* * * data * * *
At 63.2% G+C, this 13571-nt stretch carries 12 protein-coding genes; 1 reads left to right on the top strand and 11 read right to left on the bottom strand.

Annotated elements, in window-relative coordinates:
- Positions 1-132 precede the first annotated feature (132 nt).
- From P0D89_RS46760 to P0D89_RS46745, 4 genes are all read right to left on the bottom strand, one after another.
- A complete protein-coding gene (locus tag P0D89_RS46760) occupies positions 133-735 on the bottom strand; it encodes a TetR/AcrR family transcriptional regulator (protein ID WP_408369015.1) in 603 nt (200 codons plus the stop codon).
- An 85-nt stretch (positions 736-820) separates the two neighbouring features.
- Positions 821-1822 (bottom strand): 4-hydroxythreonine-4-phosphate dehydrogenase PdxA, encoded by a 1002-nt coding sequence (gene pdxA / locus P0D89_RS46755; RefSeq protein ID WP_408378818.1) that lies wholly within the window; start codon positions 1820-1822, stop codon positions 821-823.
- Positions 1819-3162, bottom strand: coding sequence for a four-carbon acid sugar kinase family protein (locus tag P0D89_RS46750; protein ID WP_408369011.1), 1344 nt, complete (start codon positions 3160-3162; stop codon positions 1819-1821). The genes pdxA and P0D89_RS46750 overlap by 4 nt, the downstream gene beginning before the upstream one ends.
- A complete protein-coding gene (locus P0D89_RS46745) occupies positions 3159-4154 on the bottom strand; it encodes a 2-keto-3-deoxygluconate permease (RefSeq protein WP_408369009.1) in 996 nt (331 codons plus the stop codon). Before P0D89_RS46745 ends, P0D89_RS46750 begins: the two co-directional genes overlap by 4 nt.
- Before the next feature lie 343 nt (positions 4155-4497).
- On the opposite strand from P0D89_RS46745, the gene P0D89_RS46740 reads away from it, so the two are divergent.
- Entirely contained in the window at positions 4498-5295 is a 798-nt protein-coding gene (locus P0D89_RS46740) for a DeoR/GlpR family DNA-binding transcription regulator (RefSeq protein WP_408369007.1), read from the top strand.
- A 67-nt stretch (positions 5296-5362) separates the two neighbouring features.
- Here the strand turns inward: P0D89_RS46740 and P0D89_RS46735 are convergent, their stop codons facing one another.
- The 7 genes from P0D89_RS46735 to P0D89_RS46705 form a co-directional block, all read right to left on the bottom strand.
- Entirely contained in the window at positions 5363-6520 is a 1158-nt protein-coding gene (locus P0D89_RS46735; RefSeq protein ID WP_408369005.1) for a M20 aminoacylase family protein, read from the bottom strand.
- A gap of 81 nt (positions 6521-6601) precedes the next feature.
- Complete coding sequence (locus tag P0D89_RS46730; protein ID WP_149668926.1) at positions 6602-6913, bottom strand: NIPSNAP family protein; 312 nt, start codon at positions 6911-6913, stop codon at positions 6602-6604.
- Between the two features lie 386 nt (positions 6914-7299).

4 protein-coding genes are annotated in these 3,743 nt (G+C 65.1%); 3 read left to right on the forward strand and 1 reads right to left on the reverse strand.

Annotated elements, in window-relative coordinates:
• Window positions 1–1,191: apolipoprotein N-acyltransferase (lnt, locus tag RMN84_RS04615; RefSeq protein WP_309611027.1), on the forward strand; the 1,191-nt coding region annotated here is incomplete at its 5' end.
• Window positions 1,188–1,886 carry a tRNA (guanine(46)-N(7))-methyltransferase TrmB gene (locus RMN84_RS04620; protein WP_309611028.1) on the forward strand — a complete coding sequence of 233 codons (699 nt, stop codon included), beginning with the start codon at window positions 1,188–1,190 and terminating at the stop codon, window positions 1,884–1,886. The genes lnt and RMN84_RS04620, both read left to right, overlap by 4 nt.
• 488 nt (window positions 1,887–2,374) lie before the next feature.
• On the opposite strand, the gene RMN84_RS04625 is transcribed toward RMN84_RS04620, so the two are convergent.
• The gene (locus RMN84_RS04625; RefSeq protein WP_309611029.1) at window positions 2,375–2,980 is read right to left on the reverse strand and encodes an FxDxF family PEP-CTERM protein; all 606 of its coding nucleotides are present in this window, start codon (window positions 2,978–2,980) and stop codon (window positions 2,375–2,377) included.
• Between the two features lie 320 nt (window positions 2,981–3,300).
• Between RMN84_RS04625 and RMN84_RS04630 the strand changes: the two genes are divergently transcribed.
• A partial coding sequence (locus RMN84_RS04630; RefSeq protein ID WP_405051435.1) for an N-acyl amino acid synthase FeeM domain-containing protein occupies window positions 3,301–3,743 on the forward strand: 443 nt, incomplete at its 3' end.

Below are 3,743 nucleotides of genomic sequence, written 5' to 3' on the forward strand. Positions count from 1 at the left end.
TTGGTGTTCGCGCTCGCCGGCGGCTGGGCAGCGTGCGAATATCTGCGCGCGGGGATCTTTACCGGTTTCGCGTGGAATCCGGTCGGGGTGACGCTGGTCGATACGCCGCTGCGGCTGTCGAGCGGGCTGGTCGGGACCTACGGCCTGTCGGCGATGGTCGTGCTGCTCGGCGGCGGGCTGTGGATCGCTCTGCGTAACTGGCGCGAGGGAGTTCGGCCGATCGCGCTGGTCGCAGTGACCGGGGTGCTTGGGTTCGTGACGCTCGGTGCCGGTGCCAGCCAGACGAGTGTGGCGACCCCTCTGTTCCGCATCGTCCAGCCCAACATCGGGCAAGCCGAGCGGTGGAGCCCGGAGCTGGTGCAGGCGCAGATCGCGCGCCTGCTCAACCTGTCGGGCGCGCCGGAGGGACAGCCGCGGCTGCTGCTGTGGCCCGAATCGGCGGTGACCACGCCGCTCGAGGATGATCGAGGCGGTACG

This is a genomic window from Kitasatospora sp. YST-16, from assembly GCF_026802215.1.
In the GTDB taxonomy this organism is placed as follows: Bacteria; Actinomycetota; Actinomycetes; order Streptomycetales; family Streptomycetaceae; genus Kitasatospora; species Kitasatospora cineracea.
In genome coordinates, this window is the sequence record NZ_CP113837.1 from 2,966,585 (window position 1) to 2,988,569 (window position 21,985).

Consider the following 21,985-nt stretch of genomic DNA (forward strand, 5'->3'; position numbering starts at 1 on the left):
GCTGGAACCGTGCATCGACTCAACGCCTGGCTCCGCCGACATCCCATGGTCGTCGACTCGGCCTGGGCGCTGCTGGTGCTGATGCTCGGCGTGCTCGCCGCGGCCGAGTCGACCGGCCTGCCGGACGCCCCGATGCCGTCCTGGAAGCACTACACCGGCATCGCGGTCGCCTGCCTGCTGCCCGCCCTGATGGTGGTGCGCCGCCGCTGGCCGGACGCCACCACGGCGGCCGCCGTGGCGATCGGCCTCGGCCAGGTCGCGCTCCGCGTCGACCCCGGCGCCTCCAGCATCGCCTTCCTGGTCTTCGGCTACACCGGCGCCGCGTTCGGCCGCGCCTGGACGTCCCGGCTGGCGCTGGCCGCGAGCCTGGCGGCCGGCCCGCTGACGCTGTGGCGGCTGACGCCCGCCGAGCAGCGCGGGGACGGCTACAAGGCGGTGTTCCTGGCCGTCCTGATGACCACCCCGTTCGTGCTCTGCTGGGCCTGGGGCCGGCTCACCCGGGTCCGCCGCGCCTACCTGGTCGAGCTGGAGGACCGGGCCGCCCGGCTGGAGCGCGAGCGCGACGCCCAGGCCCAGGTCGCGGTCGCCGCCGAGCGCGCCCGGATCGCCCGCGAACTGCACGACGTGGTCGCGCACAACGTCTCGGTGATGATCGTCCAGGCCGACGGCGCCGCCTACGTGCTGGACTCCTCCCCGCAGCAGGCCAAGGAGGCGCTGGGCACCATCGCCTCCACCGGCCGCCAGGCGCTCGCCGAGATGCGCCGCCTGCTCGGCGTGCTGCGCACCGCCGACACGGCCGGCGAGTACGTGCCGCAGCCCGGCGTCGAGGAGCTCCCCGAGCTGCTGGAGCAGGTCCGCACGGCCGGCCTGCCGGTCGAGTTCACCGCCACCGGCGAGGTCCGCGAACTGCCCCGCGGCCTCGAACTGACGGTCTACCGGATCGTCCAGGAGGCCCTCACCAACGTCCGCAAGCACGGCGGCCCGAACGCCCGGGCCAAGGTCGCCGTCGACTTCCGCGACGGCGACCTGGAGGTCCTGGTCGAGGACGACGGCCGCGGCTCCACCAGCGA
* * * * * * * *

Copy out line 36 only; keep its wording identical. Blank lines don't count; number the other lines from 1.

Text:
GCTGGAACCGTGCATCGACTCAACGCCTGGCTCCGCCGACATCCCATGGTCGTCGACTCGGCCTGGGCGCTGCTGGTGCTGATGCTCGGCGTGCTCGCCGCGGCCGAGTCGACCGGCCTGCCGGACGCCCCGATGCCGTCCTGGAAGCACTACACCGGCATCGCGGTCGCCTGCCTGCTGCCCGCCCTGATGGTGGTGCGCCGCCGCTGGCCGGACGCCACCACGGCGGCCGCCGTGGCGATCGGCCTCGGCCAGGTCGCGCTCCGCGTCGACCCCGGCGCCTCCAGCATCGCCTTCCTGGTCTTCGGCTACACCGGCGCCGCGTTCGGCCGCGCCTGGACGTCCCGGCTGGCGCTGGCCGCGAGCCTGGCGGCCGGCCCGCTGACGCTGTGGCGGCTGACGCCCGCCGAGCAGCGCGGGGACGGCTACAAGGCGGTGTTCCTGGCCGTCCTGATGACCACCCCGTTCGTGCTCTGCTGGGCCTGGGGCCGGCTCACCCGGGTCCGCCGCGCCTACCTGGTCGAGCTGGAGGACCGGGCCGCCCGGCTGGAGCGCGAGCGCGACGCCCAGGCCCAGGTCGCGGTCGCCGCCGAGCGCGCCCGGATCGCCCGCGAACTGCACGACGTGGTCGCGCACAACGTCTCGGTGATGATCGTCCAGGCCGACGGCGCCGCCTACGTGCTGGACTCCTCCCCGCAGCAGGCCAAGGAGGCGCTGGGCACCATCGCCTCCACCGGCCGCCAGGCGCTCGCCGAGATGCGCCGCCTGCTCGGCGTGCTGCGCACCGCCGACACGGCCGGCGAGTACGTGCCGCAGCCCGGCGTCGAGGAGCTCCCCGAGCTGCTGGAGCAGGTCCGCACGGCCGGCCTGCCGGTCGAGTTCACCGCCACCGGCGAGGTCCGCGAACTGCCCCGCGGCCTCGAACTGACGGTCTACCGGATCGTCCAGGAGGCCCTCACCAACGTCCGCAAGCACGGCGGCCCGAACGCCCGGGCCAAGGTCGCCGTCGACTTCCGCGACGGCGACCTGGAGGTCCTGGTCGAGGACGACGGCCGCGGCTCCACCAGCGA